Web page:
Through cable tracing and dark magic, here’s the pinout of the PSU end of the cables!

FSP has seen fit to add +5V sense and +12V sense, above and beyond the ATX specification. While this is great to see for monitoring, it does lead to the ATX cable being somewhat of a tangled mess. This is somewhat unavoidable unless you are very creative on the modular PCB – it’s just more noticeable with the flat, ribbon style cable that this PSU has.

Also included for your convenience is a set of measurements of the cables! Measurements exclude the connectors.

I am disappointed to see the inclusion of the nearly extinct Berg (floppy drive) connector on a cable, as well as the 4-pin peripheral (“Molex”) connector on both. Modern SFF systems have little use for “Molex” usually – and any use it (or Berg..) could be achieved with a SATA adapter.

[mks_separator style=”blank” height=”2″]

The Unit

The FSP Dagger 600w is resplendent in an mostly-black colour palette, which appears to be paint rather than a powder coat, as it does not extend to the insides of the chassis. The paint is of good quality, but may be too thin to stand up to repeated installs.

On two sides, the FSP Dagger branding is seen, which is a plastic/paper-based sticker. The shell of the PSU is made from what appears to be 0.7 mm SECC steel, which is par for the course.

Giving the PSU room to breathe, a simple stamped hexagonal pattern is provided for the 80mm fan.

The rear panel has a regular hex hole pattern. A power switch is also fitted, which is a nice to have feature.

On the front, the modular connectors are flush to the shell, ensuring that connected plugs won’t stick out too far and break compatibility with more condensed cases. A single small vent is found back here, to one side of the modular connectors. Each connector is marked somewhat clearly, and as mentioned above, have different plugs for each type. I’ll make it clear here, I’ve never been a fan of these ‘split’ ATX connectors on the PSU end – they are messier, and the modders among us find them very frustrating to sleeve and route nicely. The slogan ‘POWER NEVER ENDS’ is off towards the bottom of the PSU. I sure hope the power never ends, or we’d have to take FSP up on their 5 year warranty! Speaking of which, the warranty on this product is very much in the middle of the pack for the market, beating Silverstone’s SFX units, but being 2 years short of Corsair’s.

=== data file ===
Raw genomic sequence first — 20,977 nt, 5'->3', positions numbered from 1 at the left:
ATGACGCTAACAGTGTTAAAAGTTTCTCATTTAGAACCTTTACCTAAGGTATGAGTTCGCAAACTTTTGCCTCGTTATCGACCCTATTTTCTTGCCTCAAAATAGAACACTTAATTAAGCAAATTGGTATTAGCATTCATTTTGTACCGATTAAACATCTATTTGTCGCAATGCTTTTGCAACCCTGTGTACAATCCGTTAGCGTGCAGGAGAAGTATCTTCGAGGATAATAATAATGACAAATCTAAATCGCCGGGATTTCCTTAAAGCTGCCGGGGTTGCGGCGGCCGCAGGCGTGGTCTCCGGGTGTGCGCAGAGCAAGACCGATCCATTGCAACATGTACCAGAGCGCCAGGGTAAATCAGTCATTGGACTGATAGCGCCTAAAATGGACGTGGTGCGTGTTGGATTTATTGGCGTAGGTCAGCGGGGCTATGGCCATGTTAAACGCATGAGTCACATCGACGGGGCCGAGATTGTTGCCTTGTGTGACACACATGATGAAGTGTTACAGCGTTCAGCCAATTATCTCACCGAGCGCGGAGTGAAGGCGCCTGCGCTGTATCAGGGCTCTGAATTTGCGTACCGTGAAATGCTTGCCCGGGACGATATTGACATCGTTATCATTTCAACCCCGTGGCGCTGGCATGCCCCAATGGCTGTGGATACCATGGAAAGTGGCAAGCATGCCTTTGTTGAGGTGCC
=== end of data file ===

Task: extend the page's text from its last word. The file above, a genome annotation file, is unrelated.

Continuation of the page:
[mks_separator style=”blank” height=”2″]

The Teardown

Let’s see if FSP is being truthful with their claims of all Japanese capacitors.

(sorry about the focus on this one!)

Now for the capacitor question – are they all Japanese as claimed? Murata, Toshin Kogyo, and CapXon capacitors are the brands that I can see in this PSU (without desoldering anything). The appearance of CapXon has brought some doubt into my mind about long-term reliability, as whilst they do have a factory in Japan, fulfilling the claim of “100% Japan-made electrolytic capacitors”, CapXon doesn’t have the best reputation for longevity. All caps appear to be rated for 105°C, which does redeem the cap choices somewhat. Speaking of caps, the input side of the circuitry includes two Y class caps and an X class – a full complement.

The soldering appears to be excellent, including on the daughter boards for the EMI compliance, monitoring and modular connectors.

The fan is a “PLA08010B12HH”, manufactured by Power Logic. This fan has double ball bearings, which is typically much better for reliability than the sleeve bearings found in cheaper fans. The fan consumes a maximum of 4.2W and can rotate at up to 4000 RPM. At this speed it can push 29.23 CFM, with a maximum static pressure of 2.99mm H2O. It can however produce a rated 35.7dB(A) of sound.

[mks_separator style=”blank” height=”2″]

The Testing